A number of respondents hoped that the module would focus in particular on the methods used for research in politics and international relations, while one person hoped the module would be an improvement on the first year research methods module, noting that they hoped the module would cover, ‘the things Applying Research should have taught us.’ Interestingly no less than three individuals referred to their desire to learn more about the statistical package, SPSS, which does feature on the first year module, but not this one. One student, perhaps somewhat sceptical about the modules approach of exposing students to case studies of academic research, observed that, ‘looking at case studies conducted by academics will help in providing in a limited way a model for proper academic research.’ In contrast I was particularly pleased with the respondent who had clearly been listening when I had said that the skills acquired in this module would be applicable throughout their degree programme, and had consequently expressed the hope that the module would ‘increase my abilities in researching which can be useful for all modules.’
There was clearly a nervousness on the part of some respondents about the work involved in producing a substantive piece of independent research. Concerns which the module would certainly hope to address. Several expressed the hope that the module would give them ‘confidence’ to produce their own research, while one rather desperately appealed ‘what exactly am I supposed to do in 12,500 words.’ However, several individuals seemed to have hopes for the module which, while clearly desirable, went some way beyond the learning objectives and what we might reasonably expect to deliver. One student hoped the module would give them the ‘desire’ to conduct independent research, while another hoped it would instil a ‘passion’ for research. A third with perhaps lower, but no less elusive, expectations hoped the module would ‘encourage me to work hard.’ Given the 9 o’clock scheduling for sessions on this module I am not sure of its ability to meet the hopes of the student who wants the module to provide them with ‘a sensible sleeping pattern’. Similarly, one hopes that the student who would like the module to provide ‘an idea of what I’m doing’ was referring to a proposed research project and not to life more generally.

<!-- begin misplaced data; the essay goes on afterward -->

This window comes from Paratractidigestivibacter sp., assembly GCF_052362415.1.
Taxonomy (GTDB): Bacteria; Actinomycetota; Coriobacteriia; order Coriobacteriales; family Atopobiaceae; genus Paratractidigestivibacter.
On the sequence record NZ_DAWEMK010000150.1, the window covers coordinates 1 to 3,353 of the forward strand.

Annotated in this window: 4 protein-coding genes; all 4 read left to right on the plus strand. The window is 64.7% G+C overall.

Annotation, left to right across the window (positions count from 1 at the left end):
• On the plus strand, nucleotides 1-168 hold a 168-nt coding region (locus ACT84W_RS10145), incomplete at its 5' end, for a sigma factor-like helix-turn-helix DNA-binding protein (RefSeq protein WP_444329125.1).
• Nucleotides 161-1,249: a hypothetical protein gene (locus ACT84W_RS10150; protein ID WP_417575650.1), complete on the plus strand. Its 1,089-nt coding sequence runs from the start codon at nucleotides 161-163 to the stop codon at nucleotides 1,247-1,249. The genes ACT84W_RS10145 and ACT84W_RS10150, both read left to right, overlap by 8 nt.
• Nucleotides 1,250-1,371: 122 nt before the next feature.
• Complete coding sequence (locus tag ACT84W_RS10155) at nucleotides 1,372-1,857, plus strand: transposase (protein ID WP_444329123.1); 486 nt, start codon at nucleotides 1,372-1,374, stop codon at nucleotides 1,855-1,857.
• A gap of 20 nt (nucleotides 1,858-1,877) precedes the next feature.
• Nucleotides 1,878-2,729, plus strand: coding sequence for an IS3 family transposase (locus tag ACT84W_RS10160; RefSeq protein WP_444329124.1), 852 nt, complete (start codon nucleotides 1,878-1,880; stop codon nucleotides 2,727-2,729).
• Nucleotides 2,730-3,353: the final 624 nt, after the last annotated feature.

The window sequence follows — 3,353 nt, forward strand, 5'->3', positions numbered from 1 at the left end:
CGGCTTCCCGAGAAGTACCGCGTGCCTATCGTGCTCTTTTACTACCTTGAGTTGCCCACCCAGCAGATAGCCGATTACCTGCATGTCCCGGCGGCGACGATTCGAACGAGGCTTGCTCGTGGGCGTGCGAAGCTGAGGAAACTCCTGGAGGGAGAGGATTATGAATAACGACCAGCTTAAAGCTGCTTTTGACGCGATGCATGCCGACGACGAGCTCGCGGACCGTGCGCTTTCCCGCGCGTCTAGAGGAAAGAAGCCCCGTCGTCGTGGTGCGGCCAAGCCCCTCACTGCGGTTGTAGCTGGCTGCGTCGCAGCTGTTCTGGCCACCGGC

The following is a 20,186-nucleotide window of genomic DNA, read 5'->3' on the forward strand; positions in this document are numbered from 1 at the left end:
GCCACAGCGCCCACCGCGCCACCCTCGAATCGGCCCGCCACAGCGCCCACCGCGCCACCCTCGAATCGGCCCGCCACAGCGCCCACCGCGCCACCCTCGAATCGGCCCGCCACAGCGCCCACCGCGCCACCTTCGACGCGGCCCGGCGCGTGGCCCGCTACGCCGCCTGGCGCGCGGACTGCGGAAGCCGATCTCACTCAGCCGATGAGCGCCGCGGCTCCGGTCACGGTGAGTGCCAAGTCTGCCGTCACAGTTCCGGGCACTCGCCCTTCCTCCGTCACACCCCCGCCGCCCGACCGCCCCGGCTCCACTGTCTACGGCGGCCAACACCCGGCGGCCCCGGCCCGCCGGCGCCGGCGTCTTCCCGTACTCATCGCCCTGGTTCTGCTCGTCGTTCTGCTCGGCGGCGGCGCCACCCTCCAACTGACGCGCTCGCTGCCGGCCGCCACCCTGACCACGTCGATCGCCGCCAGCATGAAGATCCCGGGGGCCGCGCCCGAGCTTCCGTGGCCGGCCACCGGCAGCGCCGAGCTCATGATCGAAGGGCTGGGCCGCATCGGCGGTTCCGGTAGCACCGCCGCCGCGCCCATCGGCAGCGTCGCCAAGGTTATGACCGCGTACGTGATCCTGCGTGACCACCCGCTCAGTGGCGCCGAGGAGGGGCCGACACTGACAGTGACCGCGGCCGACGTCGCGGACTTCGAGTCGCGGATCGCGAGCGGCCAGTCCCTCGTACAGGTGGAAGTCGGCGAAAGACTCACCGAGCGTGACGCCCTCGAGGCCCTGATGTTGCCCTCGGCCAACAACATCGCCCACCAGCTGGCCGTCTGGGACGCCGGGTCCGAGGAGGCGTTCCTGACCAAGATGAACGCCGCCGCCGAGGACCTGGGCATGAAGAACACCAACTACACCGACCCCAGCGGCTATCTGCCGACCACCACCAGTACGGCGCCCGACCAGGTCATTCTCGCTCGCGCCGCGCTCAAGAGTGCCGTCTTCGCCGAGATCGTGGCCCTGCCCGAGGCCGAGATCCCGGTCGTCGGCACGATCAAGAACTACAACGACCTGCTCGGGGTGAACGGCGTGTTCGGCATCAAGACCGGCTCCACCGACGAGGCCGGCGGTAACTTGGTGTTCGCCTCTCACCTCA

Finally, a significant number of respondents adopted a more instrumental approach to the module, in that what they hoped for was primarily to pass the module, and/or the Independent Study which follows from it, albeit at various levels. This group was typified by the student who, when asked what they hoped to gain from the module, simply wrote ‘at least a 2:1’, it’s not entirely clear whether this is an aspiration or an instruction. There is nothing wrong with a goal orientated approach to one’s studies particularly if it means that one is prepared to work hard to reach the desired level. Interestingly, although achieving a particular grade is not one of the learning objectives of the module, there is considerable interest within the government in using student attainment as a performance indicator for university teaching. There are many who would argue that the assumption that degree classifications provide a reliable indicator of teaching quality reflects another schoolboy error in research design, but that is a question for another day.